Over a million developers have joined DZone.
{{announcement.body}}
{{announcement.title}}

Four Different Ways to Write in Alluxio

DZone 's Guide to

Four Different Ways to Write in Alluxio

An overview for writing in Alluxio.

· Performance Zone ·
Free Resource

Alluxio is an open-source data orchestration system for analytics and AI workloads. Distributed applications like Apache Spark or Apache Hive can access Alluxio through its HDFS-compatible interface without code change. We refer to external storage such as HDFS or S3 as under storage. Alluxio is a new layer on top of under storage systems that can not only improve raw I/O performance but also enables applications flexible options to read, write and manage files. This article focuses on describing different ways to write files to Alluxio, realizing the tradeoffs in performance, consistency, and also the level of fault tolerance compared to HDFS.

Given an application such as a Spark job that saves its output to an external storage service; Writing the job output to the memory layer in a colocated Alluxio worker will achieve the best write performance. Due to the volatility of memory, when a node in Alluxio goes down or restarts, any data in that node’s memory is lost. To prevent data loss, Alluxio provides the ability to write the data to the persistent under storage either synchronously or asynchronously by configuring client-side Write Types. Each Write Type has benefits and drawbacks associated with it. Applications that write to Alluxio storage should consider the different write types and perform a cost-benefit analysis to determine the write type that is best suited for the application requirements.

A summary of the available write types are listed below:

Write Type Description Write Speed Fault Tolerance
MUST_CACHE Writes directly to Alluxio memory Very fast Data loss if a worker crashes
THROUGH Writes directly to under storage limited to under storage throughput Dependent upon under storage
CACHE_THROUGH Writes to Alluxio and under storage synchronously Data in memory and persisted to under storage synchronously Dependent upon under storage
ASYNC_THROUGH Writes to Alluxio first, then asynchronously writes to the under storage Nearly as fast as MUST_CACHEand data persisted to under storage without user interaction Possible to lose data if only 1 replica is written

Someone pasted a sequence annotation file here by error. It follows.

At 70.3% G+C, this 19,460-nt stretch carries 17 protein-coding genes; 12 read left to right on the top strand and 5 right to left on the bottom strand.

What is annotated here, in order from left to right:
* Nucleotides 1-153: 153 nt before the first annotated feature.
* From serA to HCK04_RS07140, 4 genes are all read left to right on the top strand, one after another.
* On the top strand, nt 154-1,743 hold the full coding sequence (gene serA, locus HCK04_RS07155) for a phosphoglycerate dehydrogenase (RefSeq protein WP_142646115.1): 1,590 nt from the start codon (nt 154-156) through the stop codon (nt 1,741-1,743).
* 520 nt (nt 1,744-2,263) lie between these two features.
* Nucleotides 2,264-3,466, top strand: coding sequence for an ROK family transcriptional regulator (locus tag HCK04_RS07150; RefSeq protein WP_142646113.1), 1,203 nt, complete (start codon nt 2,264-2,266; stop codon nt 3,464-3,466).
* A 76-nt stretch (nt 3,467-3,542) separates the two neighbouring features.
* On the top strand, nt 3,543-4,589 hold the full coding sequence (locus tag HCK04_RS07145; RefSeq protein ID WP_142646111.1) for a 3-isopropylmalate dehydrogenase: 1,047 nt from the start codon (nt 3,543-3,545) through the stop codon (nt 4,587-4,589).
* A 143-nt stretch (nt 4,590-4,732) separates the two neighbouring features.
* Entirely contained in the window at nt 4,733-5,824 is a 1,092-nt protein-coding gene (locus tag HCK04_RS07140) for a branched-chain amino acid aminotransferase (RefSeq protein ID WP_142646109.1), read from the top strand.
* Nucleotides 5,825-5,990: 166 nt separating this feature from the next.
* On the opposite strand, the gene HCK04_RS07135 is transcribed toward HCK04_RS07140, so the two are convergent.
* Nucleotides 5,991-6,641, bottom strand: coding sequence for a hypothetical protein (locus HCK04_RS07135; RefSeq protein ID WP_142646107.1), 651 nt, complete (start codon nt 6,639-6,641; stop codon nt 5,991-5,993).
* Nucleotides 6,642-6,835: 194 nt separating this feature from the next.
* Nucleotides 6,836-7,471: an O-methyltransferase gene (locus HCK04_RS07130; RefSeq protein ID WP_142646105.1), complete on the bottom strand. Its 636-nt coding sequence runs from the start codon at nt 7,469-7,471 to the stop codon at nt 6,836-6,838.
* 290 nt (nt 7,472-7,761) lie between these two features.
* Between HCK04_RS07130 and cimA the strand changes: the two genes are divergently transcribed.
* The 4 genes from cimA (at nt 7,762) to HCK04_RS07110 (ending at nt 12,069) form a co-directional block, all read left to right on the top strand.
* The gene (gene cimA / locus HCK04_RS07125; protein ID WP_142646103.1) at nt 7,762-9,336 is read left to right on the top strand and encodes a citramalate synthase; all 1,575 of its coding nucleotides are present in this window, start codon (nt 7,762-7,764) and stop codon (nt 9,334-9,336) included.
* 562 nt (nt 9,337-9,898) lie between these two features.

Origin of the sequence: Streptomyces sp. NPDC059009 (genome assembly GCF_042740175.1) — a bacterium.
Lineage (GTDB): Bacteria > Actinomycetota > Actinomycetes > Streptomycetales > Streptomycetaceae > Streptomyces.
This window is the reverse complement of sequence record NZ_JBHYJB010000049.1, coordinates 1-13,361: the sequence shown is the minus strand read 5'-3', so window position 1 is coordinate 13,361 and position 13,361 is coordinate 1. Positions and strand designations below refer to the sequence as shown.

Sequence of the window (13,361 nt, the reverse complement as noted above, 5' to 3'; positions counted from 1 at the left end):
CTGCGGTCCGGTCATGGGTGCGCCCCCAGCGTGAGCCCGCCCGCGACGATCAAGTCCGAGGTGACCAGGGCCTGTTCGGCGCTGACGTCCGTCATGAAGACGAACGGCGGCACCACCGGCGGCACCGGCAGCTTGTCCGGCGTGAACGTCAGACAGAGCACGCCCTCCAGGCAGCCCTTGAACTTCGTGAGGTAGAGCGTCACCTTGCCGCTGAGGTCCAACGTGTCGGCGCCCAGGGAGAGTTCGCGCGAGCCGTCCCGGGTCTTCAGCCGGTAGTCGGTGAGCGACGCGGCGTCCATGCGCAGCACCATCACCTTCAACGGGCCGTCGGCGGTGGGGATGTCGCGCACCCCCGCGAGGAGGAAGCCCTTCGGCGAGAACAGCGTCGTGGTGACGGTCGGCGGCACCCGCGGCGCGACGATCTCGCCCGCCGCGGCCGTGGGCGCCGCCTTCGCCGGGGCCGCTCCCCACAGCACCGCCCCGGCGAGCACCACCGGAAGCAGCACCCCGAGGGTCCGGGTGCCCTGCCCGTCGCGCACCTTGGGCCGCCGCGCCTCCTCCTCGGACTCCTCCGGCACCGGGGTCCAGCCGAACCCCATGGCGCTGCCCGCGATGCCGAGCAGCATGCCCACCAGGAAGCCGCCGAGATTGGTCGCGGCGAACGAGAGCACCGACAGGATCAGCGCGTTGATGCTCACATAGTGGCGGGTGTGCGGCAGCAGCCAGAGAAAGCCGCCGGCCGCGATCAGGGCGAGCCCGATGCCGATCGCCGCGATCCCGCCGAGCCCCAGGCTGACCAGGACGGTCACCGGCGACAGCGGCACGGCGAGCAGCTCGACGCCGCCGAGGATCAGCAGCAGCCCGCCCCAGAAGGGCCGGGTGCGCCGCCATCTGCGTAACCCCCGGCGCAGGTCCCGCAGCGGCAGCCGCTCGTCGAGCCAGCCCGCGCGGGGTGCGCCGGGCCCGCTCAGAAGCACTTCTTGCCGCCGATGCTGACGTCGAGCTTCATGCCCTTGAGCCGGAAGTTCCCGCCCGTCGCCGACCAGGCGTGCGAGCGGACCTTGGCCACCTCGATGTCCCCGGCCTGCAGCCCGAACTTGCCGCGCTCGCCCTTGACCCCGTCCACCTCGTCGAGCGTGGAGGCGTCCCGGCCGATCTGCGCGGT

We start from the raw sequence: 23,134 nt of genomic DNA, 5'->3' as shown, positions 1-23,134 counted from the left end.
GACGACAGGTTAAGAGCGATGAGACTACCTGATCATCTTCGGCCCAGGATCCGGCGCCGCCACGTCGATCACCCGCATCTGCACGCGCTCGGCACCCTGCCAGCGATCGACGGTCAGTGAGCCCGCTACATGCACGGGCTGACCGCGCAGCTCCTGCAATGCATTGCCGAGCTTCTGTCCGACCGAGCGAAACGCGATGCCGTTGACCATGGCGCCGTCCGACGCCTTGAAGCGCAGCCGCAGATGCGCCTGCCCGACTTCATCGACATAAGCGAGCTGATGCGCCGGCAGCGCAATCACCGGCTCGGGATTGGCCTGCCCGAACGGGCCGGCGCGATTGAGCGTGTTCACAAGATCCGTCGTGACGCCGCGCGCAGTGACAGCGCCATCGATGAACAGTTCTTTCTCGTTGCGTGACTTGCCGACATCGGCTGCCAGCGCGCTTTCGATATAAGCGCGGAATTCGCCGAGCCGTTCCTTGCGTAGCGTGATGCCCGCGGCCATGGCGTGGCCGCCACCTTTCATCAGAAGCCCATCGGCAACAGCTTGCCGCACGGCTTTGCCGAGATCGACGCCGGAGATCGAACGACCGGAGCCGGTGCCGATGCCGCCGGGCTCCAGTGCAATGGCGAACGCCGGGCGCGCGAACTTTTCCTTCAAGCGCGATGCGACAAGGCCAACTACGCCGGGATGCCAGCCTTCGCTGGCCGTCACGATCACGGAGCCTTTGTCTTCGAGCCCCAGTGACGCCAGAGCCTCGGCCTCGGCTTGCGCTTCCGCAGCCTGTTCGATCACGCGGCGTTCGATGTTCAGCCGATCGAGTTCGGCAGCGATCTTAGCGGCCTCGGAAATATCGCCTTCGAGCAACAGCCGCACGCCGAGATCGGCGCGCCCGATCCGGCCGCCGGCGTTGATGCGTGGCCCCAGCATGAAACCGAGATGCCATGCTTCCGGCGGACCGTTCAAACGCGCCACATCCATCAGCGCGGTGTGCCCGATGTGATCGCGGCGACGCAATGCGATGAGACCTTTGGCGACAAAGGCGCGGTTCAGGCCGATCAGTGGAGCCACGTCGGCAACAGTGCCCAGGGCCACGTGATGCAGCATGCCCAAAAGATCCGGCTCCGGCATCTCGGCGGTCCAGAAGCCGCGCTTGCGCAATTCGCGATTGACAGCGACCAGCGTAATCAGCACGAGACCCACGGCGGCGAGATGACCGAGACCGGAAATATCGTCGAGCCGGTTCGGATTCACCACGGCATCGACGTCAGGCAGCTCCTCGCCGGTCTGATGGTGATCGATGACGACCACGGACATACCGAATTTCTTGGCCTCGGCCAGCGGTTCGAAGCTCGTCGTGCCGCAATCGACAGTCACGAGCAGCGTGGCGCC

Write types are a client-side property which means they can be modified when submitting the application without restarting any Alluxio processes. For example, to set the Alluxio write type to CACHE_THROUGH when submitting a Spark job you can add the following options to the spark-submit:

$ spark-submit \
--conf 'spark.driver.extraJavaOptions=-Dalluxio.user.file.writetype.default=CACHE_THROUGH' 
  \
--conf 'spark.executor.extraJavaOptions=-
  Dalluxio.user.file.writetype.default=CACHE_THROUGH' \
...

Here are some general bits of advice when choosing the right write type for your applications:

  • For temporary data which doesn’t need to be saved or data that is very cheap to re-generate, use MUST_CACHE to write directly to Alluxio memory. It will then replicates over time, least safe, but most performant.
  • For data created that will not be used in the near term, use THROUGH to write it directly from the client application persisting immediately to the under storage, without caching another copy. This leaves more room in Alluxio storage for data which needs to be read fast and frequently.
  • For data must be persisted at the moment when the writer application returns, and will be used by other Alluxio applications very soon, use CACHE_THROUGH to both write data into Alluxio and the under storage. Note that, Alluxio may create replicas over time in Alluxio based on the data access pattern.
  • For data needs to be persisted and doesn’t need to be used immediately, use ASYNC_THROUGH which writes directly to Alluxio and then asynchronously persists data to the UFS.
Topics:
write types ,alluxio ,performacne

Published at DZone with permission of

Opinions expressed by DZone contributors are their own.

{{ parent.title || parent.header.title}}

{{ parent.tldr }}

{{ parent.urlSource.name }}